Archer also touted another option. This one involved the establishment of a NZ company that would offer brokers and wholesale clients the chance to trade in unit trusts of this NZ company that would be backed by real, physical gold.

"The idea is that a NZ company offering these services and being held by local New Zealanders and holding physical gold in NZ against unit trusts offered, should be considered as a substantive financial service," Archer said.

The 11 Archer-Acura companies are Derbivi Ltd, which has the trading name Carryfx, Dynamic Capital Advisors Ltd or FX-dynamic, Eastern Union Corporation Ltd or Fxeuc, Exo Group Ltd, Global Prime Partners or GPP trading, GV Global or Greenvaultfx, Integer Capital Markets or Integer, Invest Foreign Exchange or Investfx, Tradesto Ltd, Turbo Trading Ltd, and Trade 24 Investments Ltd. 

Derbivi claims here to still be a NZ registered financial service provider. 

One of many

Archer is just one of many entities scattered around the world that makes a living, at least partly, by helping clients from various corners of the globe who - for whatever reason - want their very own NZ company/financial service provider. This is well known to the NZ authorities and isn't illegal.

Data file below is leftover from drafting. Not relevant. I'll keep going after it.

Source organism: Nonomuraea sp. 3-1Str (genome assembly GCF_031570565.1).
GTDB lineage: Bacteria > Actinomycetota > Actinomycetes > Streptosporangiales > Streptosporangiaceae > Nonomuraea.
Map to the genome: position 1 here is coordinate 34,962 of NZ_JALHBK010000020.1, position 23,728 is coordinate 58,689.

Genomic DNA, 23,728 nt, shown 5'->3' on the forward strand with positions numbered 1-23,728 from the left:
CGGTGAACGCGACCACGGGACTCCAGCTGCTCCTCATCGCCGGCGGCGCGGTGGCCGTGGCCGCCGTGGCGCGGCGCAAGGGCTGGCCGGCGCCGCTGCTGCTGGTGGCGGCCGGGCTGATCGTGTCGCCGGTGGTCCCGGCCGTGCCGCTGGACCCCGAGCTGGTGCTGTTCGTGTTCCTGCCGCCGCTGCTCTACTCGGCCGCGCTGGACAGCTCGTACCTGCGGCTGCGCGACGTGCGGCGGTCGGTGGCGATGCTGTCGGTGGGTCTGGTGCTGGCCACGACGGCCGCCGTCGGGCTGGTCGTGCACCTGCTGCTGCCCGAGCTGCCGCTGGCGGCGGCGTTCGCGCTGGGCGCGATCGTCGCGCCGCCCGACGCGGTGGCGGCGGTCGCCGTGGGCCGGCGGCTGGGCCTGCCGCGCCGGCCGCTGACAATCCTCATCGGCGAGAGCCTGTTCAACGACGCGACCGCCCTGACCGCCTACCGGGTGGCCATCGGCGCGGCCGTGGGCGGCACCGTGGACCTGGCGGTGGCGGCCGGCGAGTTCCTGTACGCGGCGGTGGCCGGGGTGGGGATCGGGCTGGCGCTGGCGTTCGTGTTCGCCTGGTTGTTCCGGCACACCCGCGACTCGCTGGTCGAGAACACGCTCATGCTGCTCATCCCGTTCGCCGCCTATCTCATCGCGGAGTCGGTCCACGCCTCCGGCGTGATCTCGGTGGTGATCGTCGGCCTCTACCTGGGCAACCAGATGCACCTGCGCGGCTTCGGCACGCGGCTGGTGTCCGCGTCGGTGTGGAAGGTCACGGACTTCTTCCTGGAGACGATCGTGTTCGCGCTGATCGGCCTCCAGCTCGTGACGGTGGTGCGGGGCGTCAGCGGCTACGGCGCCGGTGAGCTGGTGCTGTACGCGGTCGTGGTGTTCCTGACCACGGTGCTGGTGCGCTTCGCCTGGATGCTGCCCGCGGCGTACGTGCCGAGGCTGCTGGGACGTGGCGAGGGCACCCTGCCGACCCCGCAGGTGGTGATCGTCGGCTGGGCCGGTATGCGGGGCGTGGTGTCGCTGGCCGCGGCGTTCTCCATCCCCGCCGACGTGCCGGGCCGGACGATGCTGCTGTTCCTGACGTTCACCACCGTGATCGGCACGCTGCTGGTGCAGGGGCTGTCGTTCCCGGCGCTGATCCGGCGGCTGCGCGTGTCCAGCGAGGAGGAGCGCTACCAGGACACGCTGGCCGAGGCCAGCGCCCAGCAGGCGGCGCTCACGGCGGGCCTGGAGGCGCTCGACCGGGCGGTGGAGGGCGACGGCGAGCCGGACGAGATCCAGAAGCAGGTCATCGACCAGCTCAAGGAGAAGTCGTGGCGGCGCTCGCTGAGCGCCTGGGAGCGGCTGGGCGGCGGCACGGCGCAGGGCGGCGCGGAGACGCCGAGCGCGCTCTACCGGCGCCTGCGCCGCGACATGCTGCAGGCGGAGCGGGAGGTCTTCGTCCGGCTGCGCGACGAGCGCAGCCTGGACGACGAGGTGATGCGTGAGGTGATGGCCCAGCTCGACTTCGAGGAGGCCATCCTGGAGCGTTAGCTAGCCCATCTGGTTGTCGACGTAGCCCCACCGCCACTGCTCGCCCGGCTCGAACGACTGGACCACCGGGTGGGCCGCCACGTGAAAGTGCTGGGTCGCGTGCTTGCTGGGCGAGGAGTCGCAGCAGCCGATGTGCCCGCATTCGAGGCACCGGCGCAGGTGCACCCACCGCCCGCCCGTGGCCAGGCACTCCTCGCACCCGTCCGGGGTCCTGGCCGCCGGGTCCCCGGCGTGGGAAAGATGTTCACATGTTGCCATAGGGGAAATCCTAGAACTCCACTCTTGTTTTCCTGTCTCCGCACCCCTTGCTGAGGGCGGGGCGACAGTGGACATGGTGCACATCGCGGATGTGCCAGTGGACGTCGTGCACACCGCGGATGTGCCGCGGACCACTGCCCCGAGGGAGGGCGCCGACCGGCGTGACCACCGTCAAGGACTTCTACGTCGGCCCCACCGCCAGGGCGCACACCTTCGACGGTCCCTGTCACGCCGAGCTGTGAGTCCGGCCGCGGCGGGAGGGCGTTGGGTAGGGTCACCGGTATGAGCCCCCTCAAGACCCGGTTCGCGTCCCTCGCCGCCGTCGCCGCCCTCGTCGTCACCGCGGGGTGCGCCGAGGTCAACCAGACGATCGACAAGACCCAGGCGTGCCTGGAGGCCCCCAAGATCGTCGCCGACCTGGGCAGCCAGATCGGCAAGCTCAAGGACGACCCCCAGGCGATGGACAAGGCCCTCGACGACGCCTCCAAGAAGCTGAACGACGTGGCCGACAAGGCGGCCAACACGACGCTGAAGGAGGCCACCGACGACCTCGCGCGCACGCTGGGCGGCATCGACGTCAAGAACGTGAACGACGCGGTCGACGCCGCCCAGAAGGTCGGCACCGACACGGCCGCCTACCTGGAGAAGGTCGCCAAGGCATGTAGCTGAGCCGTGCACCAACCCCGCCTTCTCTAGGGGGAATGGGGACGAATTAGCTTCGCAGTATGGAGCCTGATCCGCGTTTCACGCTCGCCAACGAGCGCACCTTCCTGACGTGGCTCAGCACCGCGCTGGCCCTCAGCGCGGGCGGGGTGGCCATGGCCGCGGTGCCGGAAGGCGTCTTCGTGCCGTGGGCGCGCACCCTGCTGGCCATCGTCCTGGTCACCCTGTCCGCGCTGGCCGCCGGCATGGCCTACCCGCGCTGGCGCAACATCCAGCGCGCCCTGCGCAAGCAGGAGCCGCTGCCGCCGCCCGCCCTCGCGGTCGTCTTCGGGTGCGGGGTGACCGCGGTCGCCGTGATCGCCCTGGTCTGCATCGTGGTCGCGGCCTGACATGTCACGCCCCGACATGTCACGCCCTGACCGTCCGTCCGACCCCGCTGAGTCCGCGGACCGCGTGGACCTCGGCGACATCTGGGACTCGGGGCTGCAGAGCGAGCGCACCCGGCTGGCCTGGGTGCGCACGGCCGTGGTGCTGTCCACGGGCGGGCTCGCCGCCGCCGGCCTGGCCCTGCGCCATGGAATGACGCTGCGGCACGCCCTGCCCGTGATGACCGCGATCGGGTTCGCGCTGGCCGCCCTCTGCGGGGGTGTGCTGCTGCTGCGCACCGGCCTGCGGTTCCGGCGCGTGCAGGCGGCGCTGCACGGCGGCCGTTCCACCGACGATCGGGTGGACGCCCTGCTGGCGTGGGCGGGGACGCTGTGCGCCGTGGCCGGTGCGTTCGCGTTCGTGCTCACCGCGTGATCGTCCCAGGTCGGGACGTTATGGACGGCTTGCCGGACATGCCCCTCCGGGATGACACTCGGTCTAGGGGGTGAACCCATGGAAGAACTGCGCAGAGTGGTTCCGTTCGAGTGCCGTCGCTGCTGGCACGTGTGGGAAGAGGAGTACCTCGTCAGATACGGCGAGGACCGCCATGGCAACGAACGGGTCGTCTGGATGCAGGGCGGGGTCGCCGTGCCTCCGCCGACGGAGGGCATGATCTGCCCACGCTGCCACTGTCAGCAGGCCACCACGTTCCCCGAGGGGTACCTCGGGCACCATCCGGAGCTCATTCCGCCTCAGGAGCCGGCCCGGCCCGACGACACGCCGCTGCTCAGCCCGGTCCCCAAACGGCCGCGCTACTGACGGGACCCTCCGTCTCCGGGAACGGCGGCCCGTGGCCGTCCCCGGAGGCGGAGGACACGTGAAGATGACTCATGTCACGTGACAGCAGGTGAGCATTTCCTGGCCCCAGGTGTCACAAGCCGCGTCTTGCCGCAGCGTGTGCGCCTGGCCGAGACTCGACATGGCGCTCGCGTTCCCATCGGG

2012 Cabinet paper noted the Companies Office monitored 77 such entities. We looked at several in this 2012 story here. And possibly one of the more notorious individuals involved in this activity has been Michael Magnusson, whose book about NZ entitled; The land without a banking law; How to start a bank with a thousand dollars, featured in our February 2014 story here.

An MBIE spokesman said the Companies Office isn't currently taking any action in respect of Jeffares, companies incorporated by Acura or Archer Consultants, saying it's not aware any of them have breached the Companies Act. And in terms of those helping set up NZ companies and financial service providers, an FMA spokesman said there's nothing illegal about offering company incorporation services, and even if there was, those doing so overseas are broadly outside the FMA's jurisdiction.

Andrew Hill, manager at the Financial Intelligence Unit (FIU) at the NZ Police recently told interest.co.nz that the abuse of legal entities, including financial service providers, is identified internationally as a significant enabler of money laundering and predicate offending. 

"Recognising the risks to New Zealand in this regard, the New Zealand Police FIU works with domestic authorities as well as overseas FIUs, law enforcement and regulatory agencies to disrupt abuse," said Hill.

'No request from Archer for several months'